WHO International Radon Project

The project that culminated in the “WHO Handbook on Indoor Radon, 2009”.

Important note – we no longer rely on miner studies

WHO International Radon Project – Highlights

  • Over 100 scientists from 30 countries conducted epidemiological, case-control studies on the effects of indoor radon.
  • In view of the latest scientific data, WHO proposed a reference level of 100 Bq/m3, or 2.7 pCi/L to minimize health hazards due to indoor radon exposure.

WHO Handbook on Indoor Radon – In Brief

“Epidemiological evidence indicates that indoor radon is responsible for a substantial number of lung cancers in the general population… As a result, the vast majority of radon induced lung cancers are thought to occur following exposure to low and moderate radon concentrations.  UNSCEAR reported recently that there is now a remarkable coherence between the risk estimates developed from epidemiological studies of miners and residential case-control radon studies. While the miner studies provide a strong basis for evaluating risks from radon exposure…the
results of the recent pooled residential studies provide a direct method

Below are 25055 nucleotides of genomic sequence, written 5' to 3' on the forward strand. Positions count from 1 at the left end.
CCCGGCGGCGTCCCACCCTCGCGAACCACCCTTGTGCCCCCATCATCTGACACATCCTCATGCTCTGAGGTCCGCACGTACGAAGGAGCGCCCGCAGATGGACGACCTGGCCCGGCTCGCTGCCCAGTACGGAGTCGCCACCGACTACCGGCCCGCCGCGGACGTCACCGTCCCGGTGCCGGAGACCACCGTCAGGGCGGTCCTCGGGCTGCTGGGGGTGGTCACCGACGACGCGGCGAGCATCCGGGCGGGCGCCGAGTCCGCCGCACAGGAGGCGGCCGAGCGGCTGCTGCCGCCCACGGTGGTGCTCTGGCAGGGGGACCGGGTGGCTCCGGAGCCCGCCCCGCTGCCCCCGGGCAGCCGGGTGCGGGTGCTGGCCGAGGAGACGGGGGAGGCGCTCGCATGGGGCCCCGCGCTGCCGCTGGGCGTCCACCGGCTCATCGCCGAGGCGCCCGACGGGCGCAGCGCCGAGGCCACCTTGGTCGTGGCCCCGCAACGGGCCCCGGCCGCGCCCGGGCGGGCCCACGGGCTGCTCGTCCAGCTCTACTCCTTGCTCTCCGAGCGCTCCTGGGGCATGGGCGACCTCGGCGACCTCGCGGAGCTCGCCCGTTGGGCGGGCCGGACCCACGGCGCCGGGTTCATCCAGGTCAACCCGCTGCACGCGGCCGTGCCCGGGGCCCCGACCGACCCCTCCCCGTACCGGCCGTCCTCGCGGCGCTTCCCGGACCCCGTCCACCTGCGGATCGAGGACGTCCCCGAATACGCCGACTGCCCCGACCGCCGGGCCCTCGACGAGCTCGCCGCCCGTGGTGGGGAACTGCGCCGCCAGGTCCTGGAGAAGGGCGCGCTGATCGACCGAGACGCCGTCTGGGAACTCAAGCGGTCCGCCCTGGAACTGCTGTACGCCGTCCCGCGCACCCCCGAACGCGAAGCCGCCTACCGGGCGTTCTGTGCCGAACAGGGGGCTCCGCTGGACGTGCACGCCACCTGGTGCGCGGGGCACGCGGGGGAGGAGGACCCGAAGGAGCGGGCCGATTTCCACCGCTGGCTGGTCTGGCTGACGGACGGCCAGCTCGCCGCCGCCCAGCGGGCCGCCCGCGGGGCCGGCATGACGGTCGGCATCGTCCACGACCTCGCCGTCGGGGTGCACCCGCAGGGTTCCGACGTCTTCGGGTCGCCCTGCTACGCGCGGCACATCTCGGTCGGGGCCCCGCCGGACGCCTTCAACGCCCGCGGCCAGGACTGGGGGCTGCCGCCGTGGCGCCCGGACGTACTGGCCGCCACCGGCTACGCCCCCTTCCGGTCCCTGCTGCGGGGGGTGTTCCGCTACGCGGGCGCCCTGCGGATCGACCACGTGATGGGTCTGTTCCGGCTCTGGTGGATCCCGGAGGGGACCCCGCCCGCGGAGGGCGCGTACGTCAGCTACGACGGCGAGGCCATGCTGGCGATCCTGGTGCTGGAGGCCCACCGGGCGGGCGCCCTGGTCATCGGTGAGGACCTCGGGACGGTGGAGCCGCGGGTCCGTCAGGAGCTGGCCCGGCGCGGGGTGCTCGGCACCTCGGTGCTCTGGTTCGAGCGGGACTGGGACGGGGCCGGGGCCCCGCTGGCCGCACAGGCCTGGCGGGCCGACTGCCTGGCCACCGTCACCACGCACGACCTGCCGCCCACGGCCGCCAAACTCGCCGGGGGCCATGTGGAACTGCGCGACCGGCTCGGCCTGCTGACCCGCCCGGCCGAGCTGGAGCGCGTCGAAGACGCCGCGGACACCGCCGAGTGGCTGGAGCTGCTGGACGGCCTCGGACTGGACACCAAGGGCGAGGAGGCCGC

of estimating risks to people at home without the need for extrapolation from miner studies.” – World Health Organization, Handbook on Indoor Radon. 2009.

Ever hear a comment from someone who doubts the validity of radon science and the subsequent health risk to the general public because original studies were based on Miners and not humans in a residential environment?  

The studies published in the WHO Handbook On Indoor Radon scientifically prove that radon in [residential] indoor air causes lung cancer.

  • Direct evidence of an association between residential radon & lung cancer risk.
  • Data is extremely consistent with findings from miner data and animal studies.
  • Validated that current risk estimates are not the result of some unknown latent factors or study specific biases.
    • Most notable study: Iowa Radon Lung Cancer Study